VALLECITO, COLON, HONDURAS – The original inhabitants of this Central American country have been struggling as individual communities to confront illegal evictions by heavily armed military, para-military, private security, and police. But today in an unprecedented gathering of at least six indigenous groups, they said they will continue to hold onto their land. The Garifuna, Lenca, Maya Cho’rti, Miskito, Tolupan, and Peche indigenous groups have occupied parts of Honduras for centuries. Juan Manuel Diaz of western Honduras told The Nation Report today that his group is 4th generation Maya Ch’orti who are descendents of the ancient Mayan civilization and belong to the Meridional Maya. He and his community maintain their ancestral language as well as Spanish.
In what many consider paradise, this isolated community of Vallecito is located midway between the mountains and the Carribbean coast in northeast Honduras. It’s no wonder that this land is coveted by those seeking to profit from its natural resources. Locally in Vallecito, the Garifuna community in particular are struggling with the powerful landholder, Miguel Facusse. Facusse privately holds the most land of anyone in Honduras and has made his millions off of mostly conflict palm oil derived from the African Palm trees that occupy multiple plantations throughout the country including Vallecito. Although Honduran law prohibits any individual from holding more than a legal limit in any one particular region, Facusse has been able to evade laws and therefore illegally holds tens of thousands of acres.
The Garifuna descended out of the western African coast during the slave trade of the 17th century. Alfredo Lopez who is Vice-President of the Organization of Black and Garifuna People of Honduras-OFRANEH- told The Nation Report today, “It’s difficult to trace the exact location of an individual Garifuna’s roots because groups were taken from many stopping points along the African coastal route in one trip”. He added, “Though most of us are believed to have originated in Senegal and Mali”. Because of a shipwreck near St. Vincent island during one of those trips, kidnapped Africans who escaped one such trip were never enslaved probably resulting in the group’s maintaining of their traditions, culture, and language.
Garifuna in other nearby communities are experiencing similar threats and displacement. Some Garifuna say that the attempts at ethnocide are growing more difficult to overcome. The threat of the global tourism industry which in recent years has become more than a threat, include the implementation of the Micos golf course which is being built on Garifuna land without Garifuna authorization. With investments from the Inter-American Development Bank and the World Bank the mega project is slated to include 5-star hotels, pools, tennis courts and time-share properties. In addition to the seized Garifuna land, artificial land is being constructed by the trucking in of loads of earth to compensate for the loss of land to climate change. Ironically this project is happening in the very location where a national park was built to honor the very person-Jeannette Kawas- who fought against such projects from being built on stolen land.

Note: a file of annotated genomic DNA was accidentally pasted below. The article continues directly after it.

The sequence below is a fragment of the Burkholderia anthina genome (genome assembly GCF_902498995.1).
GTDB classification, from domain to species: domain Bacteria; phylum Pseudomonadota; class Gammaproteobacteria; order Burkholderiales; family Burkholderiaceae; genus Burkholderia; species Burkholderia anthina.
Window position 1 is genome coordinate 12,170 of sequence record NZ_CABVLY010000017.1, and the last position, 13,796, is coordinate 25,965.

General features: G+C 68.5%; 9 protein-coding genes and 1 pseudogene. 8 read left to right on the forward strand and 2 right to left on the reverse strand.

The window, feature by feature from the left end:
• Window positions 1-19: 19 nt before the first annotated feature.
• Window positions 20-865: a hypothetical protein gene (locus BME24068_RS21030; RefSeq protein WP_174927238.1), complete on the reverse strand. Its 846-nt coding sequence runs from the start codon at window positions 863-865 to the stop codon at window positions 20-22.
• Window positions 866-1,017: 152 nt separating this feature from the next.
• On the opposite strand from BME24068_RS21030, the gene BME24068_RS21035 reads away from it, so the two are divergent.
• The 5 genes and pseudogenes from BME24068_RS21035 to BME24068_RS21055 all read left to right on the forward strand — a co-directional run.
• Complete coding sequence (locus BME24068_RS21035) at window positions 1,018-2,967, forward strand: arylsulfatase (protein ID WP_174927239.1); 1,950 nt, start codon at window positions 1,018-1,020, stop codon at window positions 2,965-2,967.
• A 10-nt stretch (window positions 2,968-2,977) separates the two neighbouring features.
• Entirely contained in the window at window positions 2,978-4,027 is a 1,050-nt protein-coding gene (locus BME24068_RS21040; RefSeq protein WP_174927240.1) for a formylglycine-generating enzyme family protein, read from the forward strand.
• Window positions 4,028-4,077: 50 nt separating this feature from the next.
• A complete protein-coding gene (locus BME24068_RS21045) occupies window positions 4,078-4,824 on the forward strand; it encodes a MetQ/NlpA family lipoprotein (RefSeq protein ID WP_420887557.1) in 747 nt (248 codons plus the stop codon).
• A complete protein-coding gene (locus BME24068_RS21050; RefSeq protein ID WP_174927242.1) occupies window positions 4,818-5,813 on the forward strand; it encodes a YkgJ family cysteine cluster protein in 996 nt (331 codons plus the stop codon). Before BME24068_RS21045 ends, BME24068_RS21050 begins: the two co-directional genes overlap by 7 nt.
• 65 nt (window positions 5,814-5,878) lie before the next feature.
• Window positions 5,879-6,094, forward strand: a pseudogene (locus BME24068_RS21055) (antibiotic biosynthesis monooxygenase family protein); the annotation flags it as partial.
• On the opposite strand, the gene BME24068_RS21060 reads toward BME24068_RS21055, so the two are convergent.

Further to the east near Rio Negro is the Canadian tourist project where construction started years ago and where construction has temporarily stalled because of resistance by those who have exposed the land conflict. The idea was to build a gated community entirely immune from the laws and regulations of Honduras including infrastructure, police, and even currency. The idea was struck down by the Honduran Supreme Court in 2012 but those Justices who voted to outlaw the “model city” concept have since been replaced by new Justices who soon after reimplemented the idea. Canadian pornography magnate, Randy Jorgensen has been a major investor in the project.
In September of 2011, Lopez told The Nation Report that, “We have been moved from place to place and now we have nowhere to go”. In that interview in 2011, he said that they would hold onto their land. And so far they have succeeded in holding onto Vallecito. And the Garifuna have come a long way since The Nation Report first reported from Vallecito in September of 2012. In a land settlement that was constantly under threat of gunshots throughout the night, they said in the gathering today that their only weapon-their drumming-overpowered the gunshots and that Facusse’s guards no longer shoot their guns throughout the night. Today they just finished a sanitation project that includes flushing toilets, running water, and a 30-bed lodge.
Some credit international presence for the reduction of threats. The Garifuna have hosted human rights groups from other Central American countries as well as from the United States, Canada, and countries in Europe. In the United States, the groups Ag Missions,Alliance for Global Justice, La Voz de los de Abajo, Rights Action, and School of the Americas Watch have all sent delegations to the Garifuna communities to monitor the human rights situation here.
Perseverance though is the main contributing factor for the successes in overcoming the challenges. In September of 2012 while The Nation Report was on location, the governmental body the National Institute for Agrarian Reform-INA- was expected to arrive to the Vallecito settlement to officially measure and assign the Garifuna land to the Garifuna people but the organization didn’t arrive until days later.
Refufia Gaintan/The Nation Report